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CREDAI writes to govt yet again, seeks intervention to curb spiraling steel and cement prices

CREDAI writes to govt yet again, seeks intervention to curb spiraling steel and cement prices

CREDAI writes to govt yet again, seeks intervention to curb spiraling steel and cement prices
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By Timsy Jaipuria  Dec 18, 2020 6:59:16 PM IST (Published)

According to CREDAI, "The continuous upsurge in raw material prices will increase the project cost and will have a cascading effect on homebuyers."

In an another communication, seeking urgent government intervention, the real estate developers body CREDAI on Friday has written to Prime Minister Narendra Modi requesting government to step in to curb spiraling steel and cement prices.

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According to CREDAI, "The continuous upsurge in raw material prices will increase the project cost and will have a cascading effect on homebuyers."
The move comes just a few days after the Competition Commission of India (CCI) carrying out search action against cement majors across India, on alleged price cartelisation.
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Apart from the Prime Minister, the letter has also been sent to minister for heavy industries Prakash Javadekar, finance and corporate Affairs minister Nirmala Sitharaman, Urban development minister Hardeep Puri and steel minister Dharmendra Pradhan.
"CREDAI has written to Prime Minister and all concerned ministries and urged them to take note of cartelisation by cement and steel manufacturers. CREDAI also requested the government for an immediate intervention in regulating the prices of construction raw materials amidst the ongoing pandemic as Indian real estate is one of the worst-hit sectors due to the COVID-19 pandemic. It is obvious that the steel companies are acting in concert to increase the prices. There is absolutely no rationale for a price increase of this magnitude in a pandemic ravaged economy. It is unfortunate that they are colluding to profiteer at this time," said Pankaj Bajaj, president of CREDAI NCR.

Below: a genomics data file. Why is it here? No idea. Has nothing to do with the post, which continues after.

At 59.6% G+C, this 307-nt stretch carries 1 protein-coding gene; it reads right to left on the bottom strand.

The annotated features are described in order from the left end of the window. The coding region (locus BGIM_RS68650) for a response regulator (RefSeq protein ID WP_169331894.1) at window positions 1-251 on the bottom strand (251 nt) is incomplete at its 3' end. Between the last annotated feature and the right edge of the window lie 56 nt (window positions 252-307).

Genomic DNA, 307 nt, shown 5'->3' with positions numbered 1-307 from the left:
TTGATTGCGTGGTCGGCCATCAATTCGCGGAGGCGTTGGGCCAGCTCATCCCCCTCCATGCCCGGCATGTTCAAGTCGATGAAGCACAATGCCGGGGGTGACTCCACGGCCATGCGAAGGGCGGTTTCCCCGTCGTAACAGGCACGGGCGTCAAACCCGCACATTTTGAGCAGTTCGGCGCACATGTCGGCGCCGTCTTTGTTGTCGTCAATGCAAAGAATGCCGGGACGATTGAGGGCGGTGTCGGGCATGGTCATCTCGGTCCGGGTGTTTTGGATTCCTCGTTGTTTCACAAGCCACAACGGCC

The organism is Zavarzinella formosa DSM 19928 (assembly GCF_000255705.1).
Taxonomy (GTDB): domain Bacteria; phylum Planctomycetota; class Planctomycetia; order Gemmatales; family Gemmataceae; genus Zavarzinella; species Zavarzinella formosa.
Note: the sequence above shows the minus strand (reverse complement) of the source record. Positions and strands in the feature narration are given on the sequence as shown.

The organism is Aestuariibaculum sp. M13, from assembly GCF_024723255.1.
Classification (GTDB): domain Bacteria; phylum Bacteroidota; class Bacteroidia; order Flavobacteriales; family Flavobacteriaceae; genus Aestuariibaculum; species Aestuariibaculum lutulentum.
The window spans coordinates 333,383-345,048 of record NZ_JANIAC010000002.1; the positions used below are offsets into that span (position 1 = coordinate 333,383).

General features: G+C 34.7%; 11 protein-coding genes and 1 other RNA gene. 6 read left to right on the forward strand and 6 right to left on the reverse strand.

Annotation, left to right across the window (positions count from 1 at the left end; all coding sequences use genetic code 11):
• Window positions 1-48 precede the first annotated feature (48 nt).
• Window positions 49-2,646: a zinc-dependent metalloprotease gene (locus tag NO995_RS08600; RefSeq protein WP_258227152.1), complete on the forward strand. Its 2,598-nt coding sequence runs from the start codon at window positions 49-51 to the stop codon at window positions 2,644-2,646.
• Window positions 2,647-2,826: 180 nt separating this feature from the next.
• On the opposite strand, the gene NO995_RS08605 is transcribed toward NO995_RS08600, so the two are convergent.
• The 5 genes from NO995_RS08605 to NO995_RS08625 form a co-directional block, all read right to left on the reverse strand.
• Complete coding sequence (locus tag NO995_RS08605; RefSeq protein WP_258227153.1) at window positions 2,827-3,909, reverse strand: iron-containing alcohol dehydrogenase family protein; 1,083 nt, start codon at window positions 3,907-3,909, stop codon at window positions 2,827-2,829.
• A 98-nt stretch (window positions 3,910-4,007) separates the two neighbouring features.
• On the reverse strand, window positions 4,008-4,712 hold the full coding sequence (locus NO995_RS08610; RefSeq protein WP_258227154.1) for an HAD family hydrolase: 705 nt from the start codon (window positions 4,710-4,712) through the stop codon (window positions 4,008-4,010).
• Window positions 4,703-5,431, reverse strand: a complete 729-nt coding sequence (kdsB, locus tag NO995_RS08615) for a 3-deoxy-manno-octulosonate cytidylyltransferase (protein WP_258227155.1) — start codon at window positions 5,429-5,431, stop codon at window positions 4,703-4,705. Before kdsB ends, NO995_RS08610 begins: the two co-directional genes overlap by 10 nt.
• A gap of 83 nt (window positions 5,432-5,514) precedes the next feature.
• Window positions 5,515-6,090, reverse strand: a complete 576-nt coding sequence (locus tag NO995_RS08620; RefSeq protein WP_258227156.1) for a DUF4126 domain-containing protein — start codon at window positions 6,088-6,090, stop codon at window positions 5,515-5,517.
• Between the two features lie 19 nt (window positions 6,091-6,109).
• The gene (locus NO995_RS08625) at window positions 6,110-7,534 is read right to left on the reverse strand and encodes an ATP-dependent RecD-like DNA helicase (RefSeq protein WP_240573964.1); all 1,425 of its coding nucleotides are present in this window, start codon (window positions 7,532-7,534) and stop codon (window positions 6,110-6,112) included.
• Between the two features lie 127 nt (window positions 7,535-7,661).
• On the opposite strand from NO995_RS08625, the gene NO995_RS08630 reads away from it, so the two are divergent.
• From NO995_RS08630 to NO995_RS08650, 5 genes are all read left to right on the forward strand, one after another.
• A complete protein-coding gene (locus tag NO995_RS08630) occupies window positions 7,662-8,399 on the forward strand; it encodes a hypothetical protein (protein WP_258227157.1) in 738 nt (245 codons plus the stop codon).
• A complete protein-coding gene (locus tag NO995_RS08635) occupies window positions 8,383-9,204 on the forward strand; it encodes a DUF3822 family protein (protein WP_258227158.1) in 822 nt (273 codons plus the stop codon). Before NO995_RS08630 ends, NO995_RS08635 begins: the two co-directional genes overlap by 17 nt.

"Ultimately, the cost of this is to be borne by the home buyers and other end users. This will stall the nascent recovery in the market that we so desperately need. Not only have we asked the Prime Minister’s Office to intervene, we shall also be writing to CCI to take cognisance of this cartel just as we did against the cement companies," Bajaj said.
With a continuous and sudden upsurge due to cartelisation in the prices of steel, cement and other raw materials, real estate developers are experiencing an inevitable increase in construction cost and are faced with situation that will create a delay in delivery, stalling of projects in some cases, thereby impacting the homebuyers at large. Builders are facing an uphill task of further convincing the customers of this additional burden, said a statement issued by CREDAI.
High prices of cement and steel have been a serious concern and many industry leaders and ministers have expressed their concern on many public platforms too. Minister of state for road transport and highways, VK Singh warned cement companies against cartelisation at an industry event in September 2020. Minister for MSMEs and road transport and highway Nitin Gadkari had also cautioned steel and cement manufacturers for the irrational upsurge in prices and has raised this issue even with the Prime Minister.